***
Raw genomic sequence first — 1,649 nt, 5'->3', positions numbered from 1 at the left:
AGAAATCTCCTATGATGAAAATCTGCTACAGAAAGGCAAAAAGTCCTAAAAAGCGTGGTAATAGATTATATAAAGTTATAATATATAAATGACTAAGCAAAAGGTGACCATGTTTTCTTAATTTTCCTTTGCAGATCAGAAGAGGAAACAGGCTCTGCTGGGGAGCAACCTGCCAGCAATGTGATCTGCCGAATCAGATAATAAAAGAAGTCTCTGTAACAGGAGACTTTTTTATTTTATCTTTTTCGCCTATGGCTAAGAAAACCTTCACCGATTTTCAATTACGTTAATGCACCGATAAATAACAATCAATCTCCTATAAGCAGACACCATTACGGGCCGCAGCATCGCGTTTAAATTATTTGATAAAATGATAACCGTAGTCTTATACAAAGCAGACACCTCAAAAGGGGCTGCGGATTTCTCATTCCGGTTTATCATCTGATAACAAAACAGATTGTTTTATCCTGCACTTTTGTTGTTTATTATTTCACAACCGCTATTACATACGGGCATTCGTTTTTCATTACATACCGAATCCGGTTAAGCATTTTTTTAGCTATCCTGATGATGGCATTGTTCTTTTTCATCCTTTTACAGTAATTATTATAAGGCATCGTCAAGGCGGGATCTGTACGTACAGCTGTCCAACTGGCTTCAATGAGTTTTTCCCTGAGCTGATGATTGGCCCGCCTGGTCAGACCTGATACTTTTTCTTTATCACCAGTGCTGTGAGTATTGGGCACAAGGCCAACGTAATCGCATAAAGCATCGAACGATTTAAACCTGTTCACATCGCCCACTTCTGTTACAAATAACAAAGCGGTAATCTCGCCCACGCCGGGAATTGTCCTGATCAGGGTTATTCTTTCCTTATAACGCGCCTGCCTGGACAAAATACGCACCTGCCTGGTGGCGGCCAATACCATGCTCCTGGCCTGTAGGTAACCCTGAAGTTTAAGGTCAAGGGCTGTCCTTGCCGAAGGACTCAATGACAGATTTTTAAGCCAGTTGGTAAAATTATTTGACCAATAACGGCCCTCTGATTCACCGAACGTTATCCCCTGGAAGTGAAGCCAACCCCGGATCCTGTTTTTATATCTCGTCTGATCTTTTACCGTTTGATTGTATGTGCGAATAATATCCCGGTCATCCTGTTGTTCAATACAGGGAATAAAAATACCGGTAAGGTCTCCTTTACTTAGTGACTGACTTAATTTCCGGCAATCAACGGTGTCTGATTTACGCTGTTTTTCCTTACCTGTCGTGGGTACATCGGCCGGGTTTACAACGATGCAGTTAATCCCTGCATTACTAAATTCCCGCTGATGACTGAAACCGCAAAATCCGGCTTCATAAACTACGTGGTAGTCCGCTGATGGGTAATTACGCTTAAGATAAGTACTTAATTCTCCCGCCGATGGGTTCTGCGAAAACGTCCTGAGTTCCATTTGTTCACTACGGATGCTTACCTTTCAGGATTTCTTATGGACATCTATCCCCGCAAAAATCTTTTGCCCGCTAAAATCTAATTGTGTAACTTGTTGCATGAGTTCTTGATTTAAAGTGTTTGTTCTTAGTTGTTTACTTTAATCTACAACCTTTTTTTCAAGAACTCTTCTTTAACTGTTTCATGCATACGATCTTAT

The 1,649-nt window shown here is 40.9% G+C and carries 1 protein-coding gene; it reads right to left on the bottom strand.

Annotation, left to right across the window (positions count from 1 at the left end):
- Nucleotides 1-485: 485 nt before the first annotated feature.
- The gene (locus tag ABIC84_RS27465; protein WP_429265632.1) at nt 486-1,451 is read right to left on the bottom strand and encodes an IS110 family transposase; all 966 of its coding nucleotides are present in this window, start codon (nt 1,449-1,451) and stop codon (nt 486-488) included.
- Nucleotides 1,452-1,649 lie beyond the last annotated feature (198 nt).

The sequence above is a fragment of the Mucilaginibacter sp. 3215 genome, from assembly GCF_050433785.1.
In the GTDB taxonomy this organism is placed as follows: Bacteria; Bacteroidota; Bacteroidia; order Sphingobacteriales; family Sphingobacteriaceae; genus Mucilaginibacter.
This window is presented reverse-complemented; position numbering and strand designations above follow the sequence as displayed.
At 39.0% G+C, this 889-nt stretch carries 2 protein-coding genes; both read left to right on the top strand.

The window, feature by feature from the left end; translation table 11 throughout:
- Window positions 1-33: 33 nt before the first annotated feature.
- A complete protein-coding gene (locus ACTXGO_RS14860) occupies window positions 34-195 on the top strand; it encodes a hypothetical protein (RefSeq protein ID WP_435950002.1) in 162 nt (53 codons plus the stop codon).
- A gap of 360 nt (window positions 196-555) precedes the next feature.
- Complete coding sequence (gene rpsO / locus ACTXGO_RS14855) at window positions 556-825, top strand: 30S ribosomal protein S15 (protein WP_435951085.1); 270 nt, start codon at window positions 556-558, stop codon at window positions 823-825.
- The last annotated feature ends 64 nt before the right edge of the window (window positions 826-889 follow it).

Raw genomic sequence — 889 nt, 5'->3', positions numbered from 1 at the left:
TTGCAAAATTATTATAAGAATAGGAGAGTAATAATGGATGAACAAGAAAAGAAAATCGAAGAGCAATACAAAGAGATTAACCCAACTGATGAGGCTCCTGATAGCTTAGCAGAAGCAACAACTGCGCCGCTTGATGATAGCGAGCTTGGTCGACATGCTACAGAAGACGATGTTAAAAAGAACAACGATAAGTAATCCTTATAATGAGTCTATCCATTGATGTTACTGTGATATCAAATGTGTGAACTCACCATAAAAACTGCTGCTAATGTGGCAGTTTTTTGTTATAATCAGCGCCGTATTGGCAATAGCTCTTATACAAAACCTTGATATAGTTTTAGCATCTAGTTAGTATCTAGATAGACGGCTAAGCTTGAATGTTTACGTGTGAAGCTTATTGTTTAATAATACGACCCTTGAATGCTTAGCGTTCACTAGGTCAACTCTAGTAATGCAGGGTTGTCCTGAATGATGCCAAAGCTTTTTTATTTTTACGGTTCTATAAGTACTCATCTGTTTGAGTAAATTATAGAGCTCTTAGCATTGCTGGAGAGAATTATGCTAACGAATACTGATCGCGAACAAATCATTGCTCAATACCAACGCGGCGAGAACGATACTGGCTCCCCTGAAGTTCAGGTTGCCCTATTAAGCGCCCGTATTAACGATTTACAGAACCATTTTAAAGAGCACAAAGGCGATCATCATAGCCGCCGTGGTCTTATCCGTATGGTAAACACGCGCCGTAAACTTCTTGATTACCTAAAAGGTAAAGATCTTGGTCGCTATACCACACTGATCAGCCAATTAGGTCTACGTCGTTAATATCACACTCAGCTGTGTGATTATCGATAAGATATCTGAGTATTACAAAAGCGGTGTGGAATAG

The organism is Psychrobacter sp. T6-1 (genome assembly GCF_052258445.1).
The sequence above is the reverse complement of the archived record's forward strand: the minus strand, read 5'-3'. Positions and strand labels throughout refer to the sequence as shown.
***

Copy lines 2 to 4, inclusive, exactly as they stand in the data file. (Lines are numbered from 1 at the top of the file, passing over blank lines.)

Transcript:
AGAAATCTCCTATGATGAAAATCTGCTACAGAAAGGCAAAAAGTCCTAAAAAGCGTGGTAATAGATTATATAAAGTTATAATATATAAATGACTAAGCAAAAGGTGACCATGTTTTCTTAATTTTCCTTTGCAGATCAGAAGAGGAAACAGGCTCTGCTGGGGAGCAACCTGCCAGCAATGTGATCTGCCGAATCAGATAATAAAAGAAGTCTCTGTAACAGGAGACTTTTTTATTTTATCTTTTTCGCCTATGGCTAAGAAAACCTTCACCGATTTTCAATTACGTTAATGCACCGATAAATAACAATCAATCTCCTATAAGCAGACACCATTACGGGCCGCAGCATCGCGTTTAAATTATTTGATAAAATGATAACCGTAGTCTTATACAAAGCAGACACCTCAAAAGGGGCTGCGGATTTCTCATTCCGGTTTATCATCTGATAACAAAACAGATTGTTTTATCCTGCACTTTTGTTGTTTATTATTTCACAACCGCTATTACATACGGGCATTCGTTTTTCATTACATACCGAATCCGGTTAAGCATTTTTTTAGCTATCCTGATGATGGCATTGTTCTTTTTCATCCTTTTACAGTAATTATTATAAGGCATCGTCAAGGCGGGATCTGTACGTACAGCTGTCCAACTGGCTTCAATGAGTTTTTCCCTGAGCTGATGATTGGCCCGCCTGGTCAGACCTGATACTTTTTCTTTATCACCAGTGCTGTGAGTATTGGGCACAAGGCCAACGTAATCGCATAAAGCATCGAACGATTTAAACCTGTTCACATCGCCCACTTCTGTTACAAATAACAAAGCGGTAATCTCGCCCACGCCGGGAATTGTCCTGATCAGGGTTATTCTTTCCTTATAACGCGCCTGCCTGGACAAAATACGCACCTGCCTGGTGGCGGCCAATACCATGCTCCTGGCCTGTAGGTAACCCTGAAGTTTAAGGTCAAGGGCTGTCCTTGCCGAAGGACTCAATGACAGATTTTTAAGCCAGTTGGTAAAATTATTTGACCAATAACGGCCCTCTGATTCACCGAACGTTATCCCCTGGAAGTGAAGCCAACCCCGGATCCTGTTTTTATATCTCGTCTGATCTTTTACCGTTTGATTGTATGTGCGAATAATATCCCGGTCATCCTGTTGTTCAATACAGGGAATAAAAATACCGGTAAGGTCTCCTTTACTTAGTGACTGACTTAATTTCCGGCAATCAACGGTGTCTGATTTACGCTGTTTTTCCTTACCTGTCGTGGGTACATCGGCCGGGTTTACAACGATGCAGTTAATCCCTGCATTACTAAATTCCCGCTGATGACTGAAACCGCAAAATCCGGCTTCATAAACTACGTGGTAGTCCGCTGATGGGTAATTACGCTTAAGATAAGTACTTAATTCTCCCGCCGATGGGTTCTGCGAAAACGTCCTGAGTTCCATTTGTTCACTACGGATGCTTACCTTTCAGGATTTCTTATGGACATCTATCCCCGCAAAAATCTTTTGCCCGCTAAAATCTAATTGTGTAACTTGTTGCATGAGTTCTTGATTTAAAGTGTTTGTTCTTAGTTGTTTACTTTAATCTACAACCTTTTTTTCAAGAACTCTTCTTTAACTGTTTCATGCATACGATCTTAT

The 1,649-nt window shown here is 40.9% G+C and carries 1 protein-coding gene; it reads right to left on the bottom strand.

Annotation, left to right across the window (positions count from 1 at the left end):